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Thumbnail of Edward Goodrich Acheson (source)
Edward Goodrich Acheson
(9 Mar 1856 - 6 Jul 1931)

American inventor who discovered the abrasive carborundum, the second hardest substance (next to diamonds) and later perfected a method for making graphite. He established the Carborundum Company (1894), to make grinding wheels, whetstones, and powdered abrasives.


Engineering and Mining Journal (1899).

By E. G. Acheson.

From b/w book frontispiece of Edward Acheson, upper body, facing forward. Credit for colorization help.
credit for colorization help (source)

As the result of my investigations and deductions, I think the only commercial way to make graphite is by breaking up a carbide by the action of heat. The carbon should be freed from chemical combination by what might be termed the evaporation of its associated elementary substances. I have secured patents covering this method, and these have been made the basis for the organization of the Acheson Graphite Company. The company has now under way the erection of works at Niagara Falls, where the necessary electric current will be obtained from the Niagara Falls Power Company.

Several distinct forms of the product will be produced. One consists of forms or articles, made out of amorphous carbon, with the desired amount of impurity added thereto, which will afterwards be heated in an electric furnace and converted, more or less, into graphite. I have been carrying on this line of manufacture for a year or more, using the furnaces of the Carborundum Company to produce the graphitization, the articles having first been made by the arc-light carbon manufacturers. Over 200,000 carbon electrodes, measuring 15 in. in length, with about 1 in. cross-sectional area, were made for us in the Castner alkali process, nearly one-half of them having been shipped to Europe, to be used for this work in England and Germany. The life or efficiency of these graphitized electrodes is many times that of the same electrodes ungraphitized. I have also graphitized some tons of carbon plates, to be used in making dynamo and motor brushes, and a large variety of odd forms and sizes for divers purposes.

Another product—the one which will probably be of greatest importance is an intimate mixture of pure amorphous carbon and graphite in fine powder. This will be put on the market for paint and foundry facing, and, as it has been formed at an extremely high temperature, it is quite pure and possesses all of the qualities desirable for the purposes for which it is intended.

It is not the present intention of the company to enter into the manufacture of this product into finished form for the general market, but rather to encourage those who are now engaged in making up the natural graphite into articles of commerce to become buyers of their material, substituting it for that now used.

The company’s plans, now being carried out, provide for the erection of a brick and iron building, 100 by 50 ft., on the Niagara Falls Power Company’s lands (adjoining the works of the Carborundum Company). Therein it will erect machinery for reducing coke to grains of the desired size, an electric furnace through which the prepared grains will pass in a continuous stream, a pulverizer for reducing the grains as received from the furnace, and a scalping sieve through which the product from the pulverizer will pass, that particles exceeding the 1/200 of an inch diameter may be removed. The final flour or powder will contain an amount of pure graphite proportionate to the percentage of impurities in the original coke. It is quite possible that, instead of using high-grade, marketable coke, the fine refuse from the coke ovens, which is at present a waste material, will be utilized in the manufacture of this product.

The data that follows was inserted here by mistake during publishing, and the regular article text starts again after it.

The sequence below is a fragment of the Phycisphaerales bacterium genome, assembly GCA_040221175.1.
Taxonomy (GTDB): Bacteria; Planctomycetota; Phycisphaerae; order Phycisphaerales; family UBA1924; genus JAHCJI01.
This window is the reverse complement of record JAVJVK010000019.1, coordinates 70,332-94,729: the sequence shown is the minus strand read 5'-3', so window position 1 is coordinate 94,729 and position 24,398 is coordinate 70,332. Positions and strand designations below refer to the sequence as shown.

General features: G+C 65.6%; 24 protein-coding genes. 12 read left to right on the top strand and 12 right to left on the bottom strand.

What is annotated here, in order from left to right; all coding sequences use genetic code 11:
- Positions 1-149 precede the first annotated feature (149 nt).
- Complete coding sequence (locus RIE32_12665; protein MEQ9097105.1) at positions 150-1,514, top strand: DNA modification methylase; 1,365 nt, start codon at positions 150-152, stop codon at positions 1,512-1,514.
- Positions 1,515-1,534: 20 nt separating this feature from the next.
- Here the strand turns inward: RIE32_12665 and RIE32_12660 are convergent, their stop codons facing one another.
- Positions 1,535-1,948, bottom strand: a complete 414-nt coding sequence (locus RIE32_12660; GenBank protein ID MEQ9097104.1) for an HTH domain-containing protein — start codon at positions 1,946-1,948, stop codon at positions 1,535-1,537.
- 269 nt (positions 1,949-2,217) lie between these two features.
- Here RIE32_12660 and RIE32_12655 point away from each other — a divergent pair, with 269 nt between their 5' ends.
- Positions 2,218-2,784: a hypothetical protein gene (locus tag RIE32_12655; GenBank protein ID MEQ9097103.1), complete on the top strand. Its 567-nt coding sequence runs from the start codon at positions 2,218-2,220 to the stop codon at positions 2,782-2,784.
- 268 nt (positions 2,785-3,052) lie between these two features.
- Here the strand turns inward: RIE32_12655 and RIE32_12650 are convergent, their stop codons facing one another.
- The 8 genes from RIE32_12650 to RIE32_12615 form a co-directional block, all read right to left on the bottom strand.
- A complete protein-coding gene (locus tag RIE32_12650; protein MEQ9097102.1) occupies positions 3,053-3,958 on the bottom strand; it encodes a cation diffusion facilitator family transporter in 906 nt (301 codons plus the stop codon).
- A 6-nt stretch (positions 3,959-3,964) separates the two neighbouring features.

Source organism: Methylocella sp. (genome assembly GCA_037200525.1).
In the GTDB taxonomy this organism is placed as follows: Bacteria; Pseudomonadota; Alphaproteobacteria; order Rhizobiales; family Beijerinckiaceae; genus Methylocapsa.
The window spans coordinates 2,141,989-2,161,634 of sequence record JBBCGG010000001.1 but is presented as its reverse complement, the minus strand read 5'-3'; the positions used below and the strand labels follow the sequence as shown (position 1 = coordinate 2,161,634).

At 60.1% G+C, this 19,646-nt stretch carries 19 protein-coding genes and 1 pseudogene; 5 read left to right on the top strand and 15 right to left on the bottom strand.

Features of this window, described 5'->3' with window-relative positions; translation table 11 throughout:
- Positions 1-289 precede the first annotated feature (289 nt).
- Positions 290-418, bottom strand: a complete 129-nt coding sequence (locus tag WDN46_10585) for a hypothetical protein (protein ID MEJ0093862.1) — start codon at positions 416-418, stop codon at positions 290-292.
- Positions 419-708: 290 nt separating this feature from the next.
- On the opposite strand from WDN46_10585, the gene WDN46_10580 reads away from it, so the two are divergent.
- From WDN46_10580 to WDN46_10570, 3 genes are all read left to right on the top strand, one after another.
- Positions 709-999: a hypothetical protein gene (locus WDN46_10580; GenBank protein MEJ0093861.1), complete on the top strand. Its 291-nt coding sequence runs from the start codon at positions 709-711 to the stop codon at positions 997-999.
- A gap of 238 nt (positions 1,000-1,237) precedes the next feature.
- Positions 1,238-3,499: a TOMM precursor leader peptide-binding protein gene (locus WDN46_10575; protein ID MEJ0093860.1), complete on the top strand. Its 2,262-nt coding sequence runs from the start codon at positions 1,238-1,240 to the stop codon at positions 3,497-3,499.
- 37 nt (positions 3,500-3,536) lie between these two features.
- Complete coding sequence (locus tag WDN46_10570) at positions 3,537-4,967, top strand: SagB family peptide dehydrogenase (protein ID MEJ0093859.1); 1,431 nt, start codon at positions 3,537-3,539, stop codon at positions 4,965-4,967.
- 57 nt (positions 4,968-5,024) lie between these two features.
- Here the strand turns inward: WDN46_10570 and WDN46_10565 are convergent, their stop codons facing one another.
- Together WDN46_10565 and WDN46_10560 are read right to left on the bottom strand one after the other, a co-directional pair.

In this connection I would call attention to the need of a specific name for the new product. Artificial, as applied to a product, chemically and physically identical with that made by nature, is not pleasing; it conveys the impression that, failing to produce the real thing, a cheap imitation, a sham, is being palmed off as the genuine article. The same objections may be made to the expression artificial manufacture of graphite, which would be quite appropriate were it not for the fact that it is popularly applied to articles made of graphite.

It may not detract from the general interest in this subject to call attention, in closing, to the fact that graphite, first shown to be an elementary body, an allotropic form of carbon, in the first year of the nineteenth century, is in this, the last year, made to order in great quantities, and that it will, before the close of the century, become an article of ordinary commerce in its new form. Perhaps it will take its place as the primitive form of carbon—the one it assumes under normal conditions.

Image, not in original text, from source shown above. Text from E.G. Acheson, 'The Manufacture of Graphite', Engineering and Mining Journal (Jul 1899), 68, No. 1, 10. (source)

See also:
  • 9 Mar - short biography, births, deaths and events on date of Acheson's birth.

Nature bears long with those who wrong her. She is patient under abuse. But when abuse has gone too far, when the time of reckoning finally comes, she is equally slow to be appeased and to turn away her wrath. (1882) -- Nathaniel Egleston, who was writing then about deforestation, but speaks equally well about the danger of climate change today.
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